Why we didn’t realize that these men were not strippers can only be blamed on the Hunch Punch. We snickered and giggled, thinking it was part of the act, and at any minute they’d pull out a CD and the show would begin.
Eden converged on the younger, more attractive deputy. She grabbed his hat and arm, trying to pull him to the middle of the floor. He jerked free of her.
“Stop it,” he ordered in a growl.
“Oh, are you going to be mean? I feel like dancing. Don’t you want to dance with me? Come on, take off that nasty old gun, let down your pants, shed your shirt, and let’s dance real slow. I’ll give you your hat back if you show me a good time.”
The other girls surrounded the older deputy. He seemed a bit old for a stripper, but what the heck? He was there, the party was in full swing, and all of us were having fun, thinking it was a big game.
“We need the wagon,” he said. “I’ll call for it.”
He made a call. I thought it sounded fake, like something you’d hear on a second-rate cop show. Ashley brought the three men cups of punch. They all refused it. Not to be put off, she grabbed for the older deputy’s handcuffs. He wrestled them from her hands.
“Ladies, I want all of you to sit down!” he yelled over the loud music.
Now that was more like it! It meant the floor show was about to begin.
“Do you have some special music you’d like?” I asked. “Or did you bring your own?”
He didn’t answer. First he unlocked the handcuffs and freed the guy they called Collins from Dorrie, then he stormed across the room and unplugged the CD player. A few girls were still standing. He pulled out his gun and told them to sit down.
Once everyone was seated he said, “You have the right to remain silent. . . . ”
It was then that I knew we’d made a mistake.
The older deputy finished reciting our rights. A few girls giggled, thinking it was part of the act, but I knew we were in trouble. I hushed my friends and tried to explain things.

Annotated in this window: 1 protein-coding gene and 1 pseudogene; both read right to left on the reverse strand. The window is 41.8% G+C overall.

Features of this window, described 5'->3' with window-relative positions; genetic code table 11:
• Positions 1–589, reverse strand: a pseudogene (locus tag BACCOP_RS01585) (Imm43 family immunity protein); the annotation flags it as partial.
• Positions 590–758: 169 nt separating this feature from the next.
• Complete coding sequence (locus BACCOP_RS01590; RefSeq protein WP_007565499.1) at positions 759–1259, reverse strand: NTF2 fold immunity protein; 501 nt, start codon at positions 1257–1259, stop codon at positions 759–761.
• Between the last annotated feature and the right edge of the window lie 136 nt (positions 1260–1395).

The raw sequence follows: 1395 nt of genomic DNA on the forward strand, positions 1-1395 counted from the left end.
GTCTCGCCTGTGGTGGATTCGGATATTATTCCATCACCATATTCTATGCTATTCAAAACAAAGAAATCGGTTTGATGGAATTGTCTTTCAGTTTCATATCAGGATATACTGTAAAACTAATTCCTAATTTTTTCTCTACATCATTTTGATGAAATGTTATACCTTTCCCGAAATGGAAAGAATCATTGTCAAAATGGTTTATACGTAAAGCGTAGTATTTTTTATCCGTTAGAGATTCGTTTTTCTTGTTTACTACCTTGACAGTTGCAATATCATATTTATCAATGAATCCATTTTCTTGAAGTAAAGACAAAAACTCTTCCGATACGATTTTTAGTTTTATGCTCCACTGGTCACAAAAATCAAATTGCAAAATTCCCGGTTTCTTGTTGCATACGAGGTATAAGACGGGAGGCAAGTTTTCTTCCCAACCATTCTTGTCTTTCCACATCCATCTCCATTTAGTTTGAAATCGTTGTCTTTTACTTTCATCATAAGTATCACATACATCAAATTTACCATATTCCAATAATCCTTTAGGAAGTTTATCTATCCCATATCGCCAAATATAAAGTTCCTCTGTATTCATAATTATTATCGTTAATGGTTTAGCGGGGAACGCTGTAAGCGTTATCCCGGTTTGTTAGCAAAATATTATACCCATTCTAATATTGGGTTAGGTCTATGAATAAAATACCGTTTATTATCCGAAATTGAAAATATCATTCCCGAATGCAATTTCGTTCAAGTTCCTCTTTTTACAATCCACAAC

“Please, we made a mistake,” I began.
“You have no idea what a big mistake you made, missy,” said the older one. “We’re booking you on lewd and lascivious conduct, assaulting and sexually harassing a deputy sheriff, disturbing the peace, and anything else we can think of on the drive to the county lockup.”
The van, which he’d called “the wagon,” arrived a couple of minutes later. All ten of us girls were handcuffed and led out of the apartment. I glanced at the clock. It was a minute to midnight.
I couldn’t stay in jail long. My wedding was at eleven! There was so much to do. I hadn’t even finished packing for my honeymoon.
As we reached the van a car pulled up and a guy dressed like a cowboy got out. Dorrie groaned. “Now he shows up!”
“Well, what did you expect?” Eden asked. “We told him we wanted him to be a Midnight Cowboy—and it’s midnight.”
“Look, this isn’t my fault,” Dorrie snapped. “Everyone else thought the deputy was a stripper, too.”
“I’m just saying that if you ordered a cowboy to come at midnight, what made you think a deputy, who showed up an hour early, was our stripper?”
“Eden, you thought so, too, so get off my back!”
The deputy sitting shotgun in the front looked through the metal bars and ordered, “Muzzle yourselves, unless you want more charges added.”
Eden and Dorrie stopped arguing and merely glared at each other. I was too miserable to care. What would Rick think? I’d warned him about behaving himself at his bachelor party, and now I was on my way to jail.